Later sources like the Ktyakalpataru of Bhaa Lakmīdhara (early twelfth century) and the Trihalīsetu of Bhaa Nārāyaa (mid-sixteenth century) rework the Purāic material and develop detailed rules and regulations for the behavior of pilgrims. It has been suggested that such literature was developed in reaction to the appearance of conquering Islamic armies in the subcontinent, as Hindus sought to codify and systematize their own practices. Both works stress that one of the virtues of pilgrimage is that it is accessible to all. Whereas Vedic sacrifice requires great wealth, the merit of pilgrimage is available to everyone, including the poor. Lakmīdhara says that even the lowest-caste caāla can obtain the fruits of pilgrimage. Both works emphasize the importance of purity and an ascetic lifestyle during pilgrimage, in order to obtain its fruits. Practices such as bathing, fasting, and shaving are recommended, and Lakmīdhara says that it is these practices, as much as the place itself, that bring benefit, arguing that the best of all tīrthas is a pure heart.

Both works stress the connection of tīrthas with death and the ancestors, and they give instructions on how to perform special rituals for throwing the bones of deceased persons into sacred rivers. Important Hindu rituals such as pia-dāna (feeding the ancestors), tarpaa (offering water to them), and Śrāddha (regular worship of them) are enjoined at tīrtha s. More than one-third of the Trihalīsetu is devoted to such death-associated rituals. In addition, Lakmīdhara recommends living at a tīrtha until one dies, so that its special power will help the pilgrim to achieve a better birth. Elsewhere in the dharmaśastra literature, the mahāprasthāna, or "pilgrimage unto death," is allowed for those who have committed a heinous crime, or have an incurable disease. Sometimes, particular tīrthas are recommended as places for such religious suicide, and there are numerous historical accounts of this being practiced, by kings and others. These citations tend to confirm what has been suspected by many scholars, that Hindu pilgrimage in the medieval period was in many cases positively valued as a way for sick and infirm people to die with dignity.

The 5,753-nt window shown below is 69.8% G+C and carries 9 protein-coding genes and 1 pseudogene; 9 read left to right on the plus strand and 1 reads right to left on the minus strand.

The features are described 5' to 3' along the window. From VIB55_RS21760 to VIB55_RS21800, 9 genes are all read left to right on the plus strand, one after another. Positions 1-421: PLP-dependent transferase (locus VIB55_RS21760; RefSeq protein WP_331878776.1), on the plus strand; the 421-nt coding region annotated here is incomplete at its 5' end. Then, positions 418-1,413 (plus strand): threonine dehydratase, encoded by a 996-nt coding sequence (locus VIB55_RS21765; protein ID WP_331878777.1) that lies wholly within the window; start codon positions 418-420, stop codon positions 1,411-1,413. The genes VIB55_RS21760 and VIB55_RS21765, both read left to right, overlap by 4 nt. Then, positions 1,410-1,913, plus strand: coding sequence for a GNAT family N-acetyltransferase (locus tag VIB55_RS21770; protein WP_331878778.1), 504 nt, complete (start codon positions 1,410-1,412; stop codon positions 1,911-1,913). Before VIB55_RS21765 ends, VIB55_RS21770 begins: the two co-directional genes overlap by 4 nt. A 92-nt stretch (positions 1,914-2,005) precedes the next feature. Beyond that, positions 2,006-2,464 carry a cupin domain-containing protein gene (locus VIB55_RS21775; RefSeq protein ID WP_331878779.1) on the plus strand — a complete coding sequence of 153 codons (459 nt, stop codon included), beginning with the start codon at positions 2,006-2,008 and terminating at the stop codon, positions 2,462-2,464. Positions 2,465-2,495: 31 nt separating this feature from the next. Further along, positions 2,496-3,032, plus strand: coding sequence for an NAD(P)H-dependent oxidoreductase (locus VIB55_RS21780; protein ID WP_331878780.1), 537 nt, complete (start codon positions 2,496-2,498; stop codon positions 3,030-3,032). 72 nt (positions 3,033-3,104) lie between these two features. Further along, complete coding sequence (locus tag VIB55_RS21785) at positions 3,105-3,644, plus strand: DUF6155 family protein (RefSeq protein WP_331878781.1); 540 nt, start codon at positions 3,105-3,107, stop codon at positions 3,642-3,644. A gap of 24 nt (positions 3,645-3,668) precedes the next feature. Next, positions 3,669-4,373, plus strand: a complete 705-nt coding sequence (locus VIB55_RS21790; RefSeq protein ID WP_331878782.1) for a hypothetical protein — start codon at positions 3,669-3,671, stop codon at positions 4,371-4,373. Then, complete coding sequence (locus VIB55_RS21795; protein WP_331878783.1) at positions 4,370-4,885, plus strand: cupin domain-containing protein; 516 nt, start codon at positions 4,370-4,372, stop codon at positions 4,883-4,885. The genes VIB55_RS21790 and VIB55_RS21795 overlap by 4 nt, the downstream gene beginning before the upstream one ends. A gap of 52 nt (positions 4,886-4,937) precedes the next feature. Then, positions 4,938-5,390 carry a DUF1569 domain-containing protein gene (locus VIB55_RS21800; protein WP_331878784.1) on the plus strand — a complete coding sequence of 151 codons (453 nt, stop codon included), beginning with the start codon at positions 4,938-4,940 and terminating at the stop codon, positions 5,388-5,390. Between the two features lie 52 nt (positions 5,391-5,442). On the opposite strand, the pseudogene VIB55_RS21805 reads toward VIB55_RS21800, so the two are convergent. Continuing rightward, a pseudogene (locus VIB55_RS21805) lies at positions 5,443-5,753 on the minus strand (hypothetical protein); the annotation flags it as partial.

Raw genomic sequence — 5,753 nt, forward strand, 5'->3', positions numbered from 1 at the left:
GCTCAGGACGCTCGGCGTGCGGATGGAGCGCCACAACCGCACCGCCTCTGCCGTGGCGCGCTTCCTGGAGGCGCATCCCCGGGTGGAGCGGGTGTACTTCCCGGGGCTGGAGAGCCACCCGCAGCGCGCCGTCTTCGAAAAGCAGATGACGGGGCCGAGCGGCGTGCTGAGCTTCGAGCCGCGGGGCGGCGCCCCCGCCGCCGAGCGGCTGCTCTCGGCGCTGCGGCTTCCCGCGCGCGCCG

Many of these ideas and practices are very much alive today. In general, Hindu pilgrims refrain from sex, as well as from the consumption of meat, fish, liquor, and other impure substances during their journeys. Numerous pilgrimages throughout the subcontintent are strongly associated with the assumption of a "temporarily ascetic" lifestyle, for example the pilgrimage to Sabari Mallai in Kerala in South India. Men participating in this pilgrimage temporarily become "renouncers" for a period ranging from forty-five to sixty days, adding the energy of their asceticism to the power of the sacred place. Similar practices are followed by the so-called kāvarīwālās, pilgrims who carry Ganges water from Hardwār in North India back to their local Śiva shrines in time to offer it on the annual festival of Śivarātrī, observing strict asceticism on their journey.